Fixing Blame or Seeking Solutions
I recently attended a legislative committee meeting evaluating the performance of Maine electric utilities in response to the massive power outage following last October’s major windstorm. As I expected, there were numerous complaints about CMP, most of which boiled down to defective communications. But did CMP and Emera do a good and timely job restoring their respective power-delivery systems?
You be the judge: Between them the two utilities had 557,000 customers without power at the peak of the outage, more than a third of New England’s 1.5 million. Hundreds of fallen trees had to be removed, 1655 broken poles, 1878 transformers and miles of wire replaced. Nearly 1900 line workers and 975 tree experts had to be dispatched, supervised, housed and fed. Half of those who lost power got it back within 3 days, and all but 3% within 5 days. Only some difficult cases took longer.
The meeting was disappointing. It focused on failures and fixing blame instead of solutions. If the purpose of the power grid is to provide reliable electricity under all weather conditions, we should have discussed how well that objective is served by our utilities’ last-century business models and demonstrably vulnerable distribution systems. Will they have to spend another combined $104 million—or more—after every major storm? Are there innovative ways to reduce these costs, e.g., by minimizing the need for out-of-state repair crews as segments of a modern power-grid of networked microgrids stay on, limiting power outages and the need for hurried repairs?
Focusing on problems without seeking creative solutions—in the hope that improvements will result or people will be motivated to act—strikes me as a fool’s errand. In the absence of positive state-level leadership, local communities must address these questions from their own perspective, coming up with their own solutions at their own scale—even beginning with the individual house—where homeowners have 100% control over their carbon footprint— and then more broadly.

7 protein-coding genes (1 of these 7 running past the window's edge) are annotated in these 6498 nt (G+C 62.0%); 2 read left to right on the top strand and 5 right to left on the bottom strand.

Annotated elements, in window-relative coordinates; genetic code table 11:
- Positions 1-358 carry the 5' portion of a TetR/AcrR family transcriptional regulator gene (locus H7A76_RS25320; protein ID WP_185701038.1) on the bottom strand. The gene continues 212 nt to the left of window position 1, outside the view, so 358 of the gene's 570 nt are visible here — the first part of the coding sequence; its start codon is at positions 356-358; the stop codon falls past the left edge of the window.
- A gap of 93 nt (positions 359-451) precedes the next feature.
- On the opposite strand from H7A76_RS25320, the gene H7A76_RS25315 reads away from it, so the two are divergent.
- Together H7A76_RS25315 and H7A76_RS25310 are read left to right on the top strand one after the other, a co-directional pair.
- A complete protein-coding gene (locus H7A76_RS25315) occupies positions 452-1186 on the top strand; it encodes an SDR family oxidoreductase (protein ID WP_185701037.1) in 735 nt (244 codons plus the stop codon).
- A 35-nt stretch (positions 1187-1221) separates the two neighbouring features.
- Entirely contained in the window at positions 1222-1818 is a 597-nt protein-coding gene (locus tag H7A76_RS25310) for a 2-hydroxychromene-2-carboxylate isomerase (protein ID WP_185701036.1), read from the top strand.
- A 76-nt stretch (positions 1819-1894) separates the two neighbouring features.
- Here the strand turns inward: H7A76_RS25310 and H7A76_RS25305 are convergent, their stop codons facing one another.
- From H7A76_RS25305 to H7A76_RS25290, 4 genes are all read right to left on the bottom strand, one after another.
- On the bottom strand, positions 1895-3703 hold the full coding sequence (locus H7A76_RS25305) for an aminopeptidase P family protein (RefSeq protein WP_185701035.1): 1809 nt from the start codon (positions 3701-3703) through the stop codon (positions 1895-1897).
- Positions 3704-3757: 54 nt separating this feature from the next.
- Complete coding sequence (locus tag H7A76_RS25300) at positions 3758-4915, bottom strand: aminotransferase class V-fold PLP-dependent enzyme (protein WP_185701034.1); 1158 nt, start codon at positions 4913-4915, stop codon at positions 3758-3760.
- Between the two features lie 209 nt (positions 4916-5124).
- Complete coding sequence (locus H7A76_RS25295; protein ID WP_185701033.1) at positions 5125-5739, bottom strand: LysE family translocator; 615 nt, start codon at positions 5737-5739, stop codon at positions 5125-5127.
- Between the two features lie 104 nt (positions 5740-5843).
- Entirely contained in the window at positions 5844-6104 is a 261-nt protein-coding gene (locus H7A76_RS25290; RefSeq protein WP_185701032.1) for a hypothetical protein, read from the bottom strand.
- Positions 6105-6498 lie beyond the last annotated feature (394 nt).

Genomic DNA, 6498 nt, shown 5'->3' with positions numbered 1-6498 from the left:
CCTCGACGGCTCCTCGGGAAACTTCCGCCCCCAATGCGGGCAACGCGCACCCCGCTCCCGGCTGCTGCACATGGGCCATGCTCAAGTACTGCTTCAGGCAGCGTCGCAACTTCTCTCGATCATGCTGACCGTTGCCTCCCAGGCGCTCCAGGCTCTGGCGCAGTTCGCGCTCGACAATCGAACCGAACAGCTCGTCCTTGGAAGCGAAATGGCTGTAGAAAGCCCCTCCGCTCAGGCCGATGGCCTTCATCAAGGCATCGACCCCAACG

The technology exists for each of us to reduce our home’s energy waste by up to 90%, and then install a solar system along with a smart battery bank of sufficient capacity to cover the remaining power needs, including heating the place and the hot water with electric heat pumps. On normal days such a system will feed into or draw power from the grid, depending on demand and the amount of solar power available. Each house could also share access to its battery bank with an enlightened utility, helping it avoid having to buy power at peak times—saving us all money.
Should the grid go down, our smart battery bank will automatically “island” our house from the grid, so it relies on a combination of solar and battery power for the duration of the outage. In short, our houses can become self-sufficient “mini-microgrids”—provided we have the money to finance this “negawatt”+solar+battery solution. Vermont's Green Mountain Power (GMP) already makes this possible for everyone in its service area. Together with partners like Tesla, solar companies, and Efficiency Vermont, it offers discount prices and the option to finance the full cost through the electric bill. Everyone wins when an electric utility adapts to 21st century needs and opportunities.
Not surprisingly, GMP and its customers also benefit from larger scale projects. Stafford Hill Solar Farm is a $10 million microgrid the utility installed on the capped landfill of Rutland city back in 2014. It consists of 7,700 solar panels—2 MW of solar power—backed up by 4 MW of battery storage. During power blackouts this microgrid powers Rutland High School as an emergency shelter. Otherwise it helps GMP meet a 400 MW capacity need, and contributes to the state’s stated goal to be 90% renewably powered by 2050. Improved power quality on GMP’s distribution system is another benefit, since the microgrid’s batteries provide nearly instantaneous voltage regulation, Revenues derived by GMP from Stafford Hill include reduced ISO New England regulation services and capacity payments, avoided Regional Network Service Charges, and energy arbitrage. GMP realized $200,000 in savings from avoided peak power purchases alone during the microgrid’s first summer of operation.
Coming on line this year, are 3 new GMP microgrids – in Hartland, Newbury and Weathersfield. Each features a 5 MW solar array, and 2 MW of battery storage. They cost, on average, $8.8 million each, and will provide peak load management, solar smoothing, and customer islanding during prolonged power outages, improving grid reliability and increasing renewable energy production in Vermont.
Why not in Maine?